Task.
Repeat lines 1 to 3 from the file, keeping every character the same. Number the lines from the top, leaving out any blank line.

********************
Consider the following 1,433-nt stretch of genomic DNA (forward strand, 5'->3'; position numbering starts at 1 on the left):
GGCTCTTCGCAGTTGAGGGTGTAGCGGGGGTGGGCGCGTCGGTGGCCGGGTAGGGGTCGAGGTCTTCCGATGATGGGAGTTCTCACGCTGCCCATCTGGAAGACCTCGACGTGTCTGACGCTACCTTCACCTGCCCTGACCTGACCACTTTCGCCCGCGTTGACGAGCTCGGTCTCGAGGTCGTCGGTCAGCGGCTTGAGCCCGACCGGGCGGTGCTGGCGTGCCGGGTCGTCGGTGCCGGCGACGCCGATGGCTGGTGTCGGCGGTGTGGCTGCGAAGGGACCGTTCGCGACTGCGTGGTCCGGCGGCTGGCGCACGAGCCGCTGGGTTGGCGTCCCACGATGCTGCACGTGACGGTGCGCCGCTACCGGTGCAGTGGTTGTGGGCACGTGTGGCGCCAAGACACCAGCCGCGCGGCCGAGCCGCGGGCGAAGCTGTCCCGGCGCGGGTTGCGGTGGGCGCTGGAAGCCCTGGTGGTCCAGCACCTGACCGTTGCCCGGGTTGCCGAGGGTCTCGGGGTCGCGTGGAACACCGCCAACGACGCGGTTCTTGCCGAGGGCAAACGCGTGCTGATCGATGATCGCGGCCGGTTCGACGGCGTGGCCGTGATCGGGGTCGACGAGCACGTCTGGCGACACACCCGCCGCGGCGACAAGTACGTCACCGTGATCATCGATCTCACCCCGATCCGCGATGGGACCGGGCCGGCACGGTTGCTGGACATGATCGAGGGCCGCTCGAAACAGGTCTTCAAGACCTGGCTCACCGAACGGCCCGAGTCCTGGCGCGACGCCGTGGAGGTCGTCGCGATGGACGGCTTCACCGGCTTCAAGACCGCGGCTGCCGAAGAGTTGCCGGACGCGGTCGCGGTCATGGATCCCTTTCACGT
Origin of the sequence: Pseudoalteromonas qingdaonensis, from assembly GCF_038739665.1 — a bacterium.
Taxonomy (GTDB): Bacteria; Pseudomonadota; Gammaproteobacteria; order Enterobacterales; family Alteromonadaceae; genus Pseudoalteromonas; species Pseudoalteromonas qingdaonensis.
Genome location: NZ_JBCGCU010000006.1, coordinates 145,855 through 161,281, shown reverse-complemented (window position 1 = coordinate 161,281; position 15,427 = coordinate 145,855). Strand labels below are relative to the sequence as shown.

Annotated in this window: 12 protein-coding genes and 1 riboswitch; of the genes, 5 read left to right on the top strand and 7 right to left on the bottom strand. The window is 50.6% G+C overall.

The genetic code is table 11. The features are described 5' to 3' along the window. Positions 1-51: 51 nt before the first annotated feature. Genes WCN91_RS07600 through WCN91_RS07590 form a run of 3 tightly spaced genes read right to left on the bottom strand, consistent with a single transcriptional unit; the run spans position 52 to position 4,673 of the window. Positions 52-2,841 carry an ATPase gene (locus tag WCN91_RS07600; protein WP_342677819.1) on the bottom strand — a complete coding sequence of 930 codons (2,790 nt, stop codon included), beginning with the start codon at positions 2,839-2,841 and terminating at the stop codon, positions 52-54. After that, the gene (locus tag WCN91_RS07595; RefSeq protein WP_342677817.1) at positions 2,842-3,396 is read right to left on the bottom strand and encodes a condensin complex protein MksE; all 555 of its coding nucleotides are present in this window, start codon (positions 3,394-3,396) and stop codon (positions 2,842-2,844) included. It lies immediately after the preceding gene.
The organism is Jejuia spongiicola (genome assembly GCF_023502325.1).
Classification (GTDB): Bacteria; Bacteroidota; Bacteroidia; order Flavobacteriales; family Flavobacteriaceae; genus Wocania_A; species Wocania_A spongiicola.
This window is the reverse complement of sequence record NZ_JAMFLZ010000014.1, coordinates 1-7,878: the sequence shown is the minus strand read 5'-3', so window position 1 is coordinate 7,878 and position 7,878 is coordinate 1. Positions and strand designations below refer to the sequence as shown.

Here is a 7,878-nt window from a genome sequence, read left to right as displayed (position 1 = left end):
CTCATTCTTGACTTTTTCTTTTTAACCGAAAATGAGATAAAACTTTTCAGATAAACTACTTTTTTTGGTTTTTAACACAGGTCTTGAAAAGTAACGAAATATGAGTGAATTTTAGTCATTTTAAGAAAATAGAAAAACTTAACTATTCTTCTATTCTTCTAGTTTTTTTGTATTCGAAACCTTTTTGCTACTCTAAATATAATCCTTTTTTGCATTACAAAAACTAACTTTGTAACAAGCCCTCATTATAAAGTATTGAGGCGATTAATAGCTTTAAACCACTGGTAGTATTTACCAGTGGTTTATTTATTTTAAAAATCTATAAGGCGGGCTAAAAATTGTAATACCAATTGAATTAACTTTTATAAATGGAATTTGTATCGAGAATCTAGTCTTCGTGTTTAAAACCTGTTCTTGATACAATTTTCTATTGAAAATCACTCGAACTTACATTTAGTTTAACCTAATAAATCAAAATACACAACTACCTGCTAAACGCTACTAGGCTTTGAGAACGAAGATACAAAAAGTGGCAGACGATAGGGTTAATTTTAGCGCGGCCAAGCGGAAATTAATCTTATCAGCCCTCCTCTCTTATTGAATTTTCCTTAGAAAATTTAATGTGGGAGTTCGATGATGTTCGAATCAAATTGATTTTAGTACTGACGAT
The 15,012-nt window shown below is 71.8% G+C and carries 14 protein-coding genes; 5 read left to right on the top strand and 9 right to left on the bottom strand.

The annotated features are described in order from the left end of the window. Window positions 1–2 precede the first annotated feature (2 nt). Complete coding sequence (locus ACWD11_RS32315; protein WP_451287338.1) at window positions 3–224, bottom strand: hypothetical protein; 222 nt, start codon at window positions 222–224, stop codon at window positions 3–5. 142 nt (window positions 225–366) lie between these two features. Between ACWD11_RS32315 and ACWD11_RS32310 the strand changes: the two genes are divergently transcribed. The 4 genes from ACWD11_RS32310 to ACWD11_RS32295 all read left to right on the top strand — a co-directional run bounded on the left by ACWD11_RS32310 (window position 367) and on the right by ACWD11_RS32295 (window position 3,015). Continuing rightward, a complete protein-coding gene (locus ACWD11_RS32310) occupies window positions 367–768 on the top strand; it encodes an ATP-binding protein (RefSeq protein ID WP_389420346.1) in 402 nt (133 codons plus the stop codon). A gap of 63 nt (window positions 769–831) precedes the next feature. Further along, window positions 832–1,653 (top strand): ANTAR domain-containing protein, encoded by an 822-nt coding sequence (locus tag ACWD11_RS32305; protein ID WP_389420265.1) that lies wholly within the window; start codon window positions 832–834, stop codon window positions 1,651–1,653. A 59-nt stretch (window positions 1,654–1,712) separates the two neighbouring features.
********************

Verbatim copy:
Consider the following 1,433-nt stretch of genomic DNA (forward strand, 5'->3'; position numbering starts at 1 on the left):
GGCTCTTCGCAGTTGAGGGTGTAGCGGGGGTGGGCGCGTCGGTGGCCGGGTAGGGGTCGAGGTCTTCCGATGATGGGAGTTCTCACGCTGCCCATCTGGAAGACCTCGACGTGTCTGACGCTACCTTCACCTGCCCTGACCTGACCACTTTCGCCCGCGTTGACGAGCTCGGTCTCGAGGTCGTCGGTCAGCGGCTTGAGCCCGACCGGGCGGTGCTGGCGTGCCGGGTCGTCGGTGCCGGCGACGCCGATGGCTGGTGTCGGCGGTGTGGCTGCGAAGGGACCGTTCGCGACTGCGTGGTCCGGCGGCTGGCGCACGAGCCGCTGGGTTGGCGTCCCACGATGCTGCACGTGACGGTGCGCCGCTACCGGTGCAGTGGTTGTGGGCACGTGTGGCGCCAAGACACCAGCCGCGCGGCCGAGCCGCGGGCGAAGCTGTCCCGGCGCGGGTTGCGGTGGGCGCTGGAAGCCCTGGTGGTCCAGCACCTGACCGTTGCCCGGGTTGCCGAGGGTCTCGGGGTCGCGTGGAACACCGCCAACGACGCGGTTCTTGCCGAGGGCAAACGCGTGCTGATCGATGATCGCGGCCGGTTCGACGGCGTGGCCGTGATCGGGGTCGACGAGCACGTCTGGCGACACACCCGCCGCGGCGACAAGTACGTCACCGTGATCATCGATCTCACCCCGATCCGCGATGGGACCGGGCCGGCACGGTTGCTGGACATGATCGAGGGCCGCTCGAAACAGGTCTTCAAGACCTGGCTCACCGAACGGCCCGAGTCCTGGCGCGACGCCGTGGAGGTCGTCGCGATGGACGGCTTCACCGGCTTCAAGACCGCGGCTGCCGAAGAGTTGCCGGACGCGGTCGCGGTCATGGATCCCTTTCACGT
Origin of the sequence: Pseudoalteromonas qingdaonensis, from assembly GCF_038739665.1 — a bacterium.